Today is six days of the Omer. יסוד שבחסד, Yesod ShebeChesed, Foundation of Covenantal Love.
Rejecting the “authentic self” at work
In recent years, especially if you worked at a startup or similar “cutting edge” company, there has been a lot of talk about bringing your authentic self to work, doing what you love, and being true to who you are. Perhaps because I’m a tail-end Gen-Xer, I never found these platitudes particularly helpful. Even if I wasn’t a deeply spiritual and political person, there would always be parts of me that are not appropriate to drag along to every team meeting. I don’t need to be snarky and suspicious. I don’t need to be a perfectionist waiting for the plan with tangible, quantifiable goals before getting on board with whatever new idea (or mission statement) is thrown at me.
Just as I don’t have to bring my entire self to work, I don’t need to understand my entire self to step forward into the (metaphorical) world. My foundation, my personality and ego-self, can and should be constantly shifting. The edges should have scaffolding. (Can you see the construction at the end of this pier?)
Judaism is spiritual technology for self improvement
I am devoted to Judaism because it is the spiritual technology that allows me to become a better version of my self with each breath and each day. Every moment is a new opportunity to lean into the person I want to be. At this point, my goal is fairly banal — I’d like to make it twenty-four hours without raising my voice. I’ll let you know when it happens.
Examine your personality and ego
The week of Yesod can be the week of really examining your ego-self: your personality, your motivations, your drives, your road blocks. The aspect of Yesod within other Sephirot is the structural underpinning of that Sephira.
For Chesed this means the container that holds your belief that you are in a covenantal relationship with the Divine. Or the container that allows you to remember you love your partner and your children. Or, the container that gives you the resilience to shelter in place with a partner whom you deeply want to leave.
Be willing to break your bonds
Understanding the foundation of your covenant allows you to understand when that covenant has been so broken or abused that it is time for you to move on. This is as true of corporate bonds as it is for spiritual ones. I know how difficult it has been for me to leave, to imagine life beyond the relationships I had with my coworkers. This was especially true when I fell in love with a coworker. Breaking that tie, resting on the economic foundation provided by my fiancé, was a huge leap into the unknown. It started the process of gathering the courage to enter rabbinical school.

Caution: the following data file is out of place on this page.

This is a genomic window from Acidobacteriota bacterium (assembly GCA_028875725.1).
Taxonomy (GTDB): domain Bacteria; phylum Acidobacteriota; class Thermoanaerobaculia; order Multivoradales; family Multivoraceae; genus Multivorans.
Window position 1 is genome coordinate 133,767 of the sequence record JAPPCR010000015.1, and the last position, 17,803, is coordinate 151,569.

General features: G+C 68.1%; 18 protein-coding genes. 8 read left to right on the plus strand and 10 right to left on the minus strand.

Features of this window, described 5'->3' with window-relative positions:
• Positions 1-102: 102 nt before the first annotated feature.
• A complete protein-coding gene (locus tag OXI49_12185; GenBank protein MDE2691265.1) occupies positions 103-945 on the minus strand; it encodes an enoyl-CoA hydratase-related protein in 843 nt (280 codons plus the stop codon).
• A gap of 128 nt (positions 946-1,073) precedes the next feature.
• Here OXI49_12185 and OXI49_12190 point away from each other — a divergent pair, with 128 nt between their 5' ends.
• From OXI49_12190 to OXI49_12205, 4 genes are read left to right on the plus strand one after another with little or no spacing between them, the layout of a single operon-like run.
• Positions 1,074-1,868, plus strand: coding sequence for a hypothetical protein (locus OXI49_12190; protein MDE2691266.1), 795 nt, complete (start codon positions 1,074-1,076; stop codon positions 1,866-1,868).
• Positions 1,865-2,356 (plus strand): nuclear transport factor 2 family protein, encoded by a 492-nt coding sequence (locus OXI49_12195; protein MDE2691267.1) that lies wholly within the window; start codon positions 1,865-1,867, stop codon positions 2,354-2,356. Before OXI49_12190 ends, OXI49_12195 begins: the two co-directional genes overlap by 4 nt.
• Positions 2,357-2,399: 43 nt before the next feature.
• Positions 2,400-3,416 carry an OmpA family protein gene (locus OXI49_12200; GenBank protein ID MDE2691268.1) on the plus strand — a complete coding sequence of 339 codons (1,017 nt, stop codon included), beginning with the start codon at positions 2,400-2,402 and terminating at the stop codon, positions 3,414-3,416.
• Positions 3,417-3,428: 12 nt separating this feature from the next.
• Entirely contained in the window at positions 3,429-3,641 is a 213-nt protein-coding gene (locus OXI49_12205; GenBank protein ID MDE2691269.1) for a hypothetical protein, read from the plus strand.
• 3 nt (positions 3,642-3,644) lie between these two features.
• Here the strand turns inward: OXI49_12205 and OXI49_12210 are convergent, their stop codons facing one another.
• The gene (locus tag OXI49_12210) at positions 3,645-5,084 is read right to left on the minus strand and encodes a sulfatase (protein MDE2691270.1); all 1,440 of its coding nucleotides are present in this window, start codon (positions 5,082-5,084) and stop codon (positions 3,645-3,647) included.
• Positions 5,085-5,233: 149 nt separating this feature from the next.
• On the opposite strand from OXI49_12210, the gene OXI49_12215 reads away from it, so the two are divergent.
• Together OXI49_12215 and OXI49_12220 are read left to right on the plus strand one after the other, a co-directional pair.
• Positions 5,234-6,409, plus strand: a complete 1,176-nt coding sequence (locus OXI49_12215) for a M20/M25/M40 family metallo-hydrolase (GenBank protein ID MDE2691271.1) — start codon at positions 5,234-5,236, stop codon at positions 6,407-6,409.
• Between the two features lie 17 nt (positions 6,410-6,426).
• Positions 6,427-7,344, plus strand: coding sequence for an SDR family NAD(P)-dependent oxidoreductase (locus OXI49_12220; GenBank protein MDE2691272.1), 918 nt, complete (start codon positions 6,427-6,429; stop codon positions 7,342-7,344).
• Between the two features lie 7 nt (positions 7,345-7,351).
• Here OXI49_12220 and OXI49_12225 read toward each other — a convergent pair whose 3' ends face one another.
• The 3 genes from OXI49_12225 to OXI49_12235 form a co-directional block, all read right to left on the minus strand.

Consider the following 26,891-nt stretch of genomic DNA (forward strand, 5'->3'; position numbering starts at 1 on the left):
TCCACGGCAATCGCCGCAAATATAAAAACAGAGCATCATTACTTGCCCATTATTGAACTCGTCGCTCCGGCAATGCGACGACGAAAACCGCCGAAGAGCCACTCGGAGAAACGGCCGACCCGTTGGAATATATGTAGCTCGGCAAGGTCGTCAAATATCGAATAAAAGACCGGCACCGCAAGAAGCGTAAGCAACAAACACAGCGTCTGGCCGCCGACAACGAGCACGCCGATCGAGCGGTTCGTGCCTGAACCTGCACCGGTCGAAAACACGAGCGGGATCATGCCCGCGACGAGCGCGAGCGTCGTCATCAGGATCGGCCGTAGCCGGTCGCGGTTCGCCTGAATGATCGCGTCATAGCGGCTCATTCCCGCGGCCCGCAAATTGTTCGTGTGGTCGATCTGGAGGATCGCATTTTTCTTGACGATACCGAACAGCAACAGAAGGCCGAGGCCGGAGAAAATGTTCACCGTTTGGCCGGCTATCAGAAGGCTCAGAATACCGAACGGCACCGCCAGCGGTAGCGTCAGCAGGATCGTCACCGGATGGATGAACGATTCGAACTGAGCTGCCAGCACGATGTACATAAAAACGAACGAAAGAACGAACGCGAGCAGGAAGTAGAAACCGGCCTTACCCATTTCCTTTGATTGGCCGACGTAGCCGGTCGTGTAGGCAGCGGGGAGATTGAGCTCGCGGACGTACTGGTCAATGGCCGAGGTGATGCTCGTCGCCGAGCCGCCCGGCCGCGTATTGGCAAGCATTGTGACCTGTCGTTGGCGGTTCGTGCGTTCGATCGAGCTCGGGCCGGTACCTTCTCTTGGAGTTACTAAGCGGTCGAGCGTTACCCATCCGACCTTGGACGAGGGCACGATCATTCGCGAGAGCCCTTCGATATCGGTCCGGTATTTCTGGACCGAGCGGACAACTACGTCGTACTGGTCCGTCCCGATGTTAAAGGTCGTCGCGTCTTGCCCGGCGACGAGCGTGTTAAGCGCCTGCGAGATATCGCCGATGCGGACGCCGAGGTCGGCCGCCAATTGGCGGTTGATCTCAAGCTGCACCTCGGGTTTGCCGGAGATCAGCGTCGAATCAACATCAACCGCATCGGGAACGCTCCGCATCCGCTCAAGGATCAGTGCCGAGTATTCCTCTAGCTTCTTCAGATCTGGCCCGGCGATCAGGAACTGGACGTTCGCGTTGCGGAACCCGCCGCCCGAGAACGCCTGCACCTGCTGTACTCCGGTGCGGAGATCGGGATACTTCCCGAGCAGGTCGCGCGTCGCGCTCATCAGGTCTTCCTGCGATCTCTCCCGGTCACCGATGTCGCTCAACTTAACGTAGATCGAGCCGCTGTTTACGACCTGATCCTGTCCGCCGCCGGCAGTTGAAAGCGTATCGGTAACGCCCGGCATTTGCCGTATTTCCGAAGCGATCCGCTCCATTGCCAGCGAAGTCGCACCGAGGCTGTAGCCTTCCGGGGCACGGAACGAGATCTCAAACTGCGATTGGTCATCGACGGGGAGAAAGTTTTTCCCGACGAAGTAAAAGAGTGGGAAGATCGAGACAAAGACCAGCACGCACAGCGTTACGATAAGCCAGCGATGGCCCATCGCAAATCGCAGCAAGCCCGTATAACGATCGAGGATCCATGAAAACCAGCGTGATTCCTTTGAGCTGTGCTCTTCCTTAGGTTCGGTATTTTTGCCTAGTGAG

The Buddhist concept of holding lightly to reality, disassociating with the feelings caused by the present situation, sings in the same key as what I believe. I believe in the reality of one’s personality and ego. While I do not believe in worshipping the ego and its desires, I do see the need for a healthy ego, blalanced by connection to one’s soul and spirit.
Foundation of relationships
One’s personality shapes the foundation of one’s relationship with the Divine, with individuals, and with the world. We have a lot of time these days to be flooded by inner chatter, to numb ourselves with social media and streaming videos. Or we may be exhausted by trying to keep up with full-time work and sudden full-time childcare requirements, leaving no time for deep introspection.
Here’s what I know for sure: having a vision of the foundation of your covenants will allow you to create a roadmap for achieving your personal improvement goals. Over the last decade, I’ve leaned into my belief that the world of values exists, and it exists on a higher metaphysical plane than material reality. That means it fundamentally matters when I don’t control the tone or volume of my voice. I am breaking my connection with Goodness, I am scaring my children rather than providing a Loving Protector.
When your foundation wobbles
Don’t get me wrong — sometimes, my authoritative voice is quite helpful. I was quite surprised when I yelled at my dog and she immediately dropped the piece of chocolate bar she’d scooped up. That was an extremely appropriate use of power.
At the same time, I was properly humbled today as well. My youngest threw his brother’s iPad. He didn’t simply throw it on the ground. He threw it out of the mail slot and onto our front porch. I yelled and brought the iPad back inside. My older son reminded me that I’m learning not to yell. I’m so proud that he had the courage to say that to me in the moment. His trust in our relationship is part of the foundation of my covenantal love.
(I had previously told the eldest that just as he’s learning Mandarin, I’m learning not to yell. And that I appreciate him reminding me if and when I slip up.)
Don’t take me literally
A note about these notes: I am not an authority on the sephirot or Kabbalah. I use this spiritual technology to help myself become a better person. There is no one definition of each of these aspects of the Divine. Each of the ten sephirot represents a constellation of integrated concepts. Some systems are quite rigid in their definitions and will seem quite foreign from what I am writing about. The concert of Jewish life has multiple stages, with different artists performing on each stage. We are deeply inter-related, even if we don’t recognize one another.
Questions to contemplate
So what is the foundation of your relationship with the Ground of Being? How do you define your relationships with humans? What brings you back to center? How do you know when to let go of core aspects of your identity?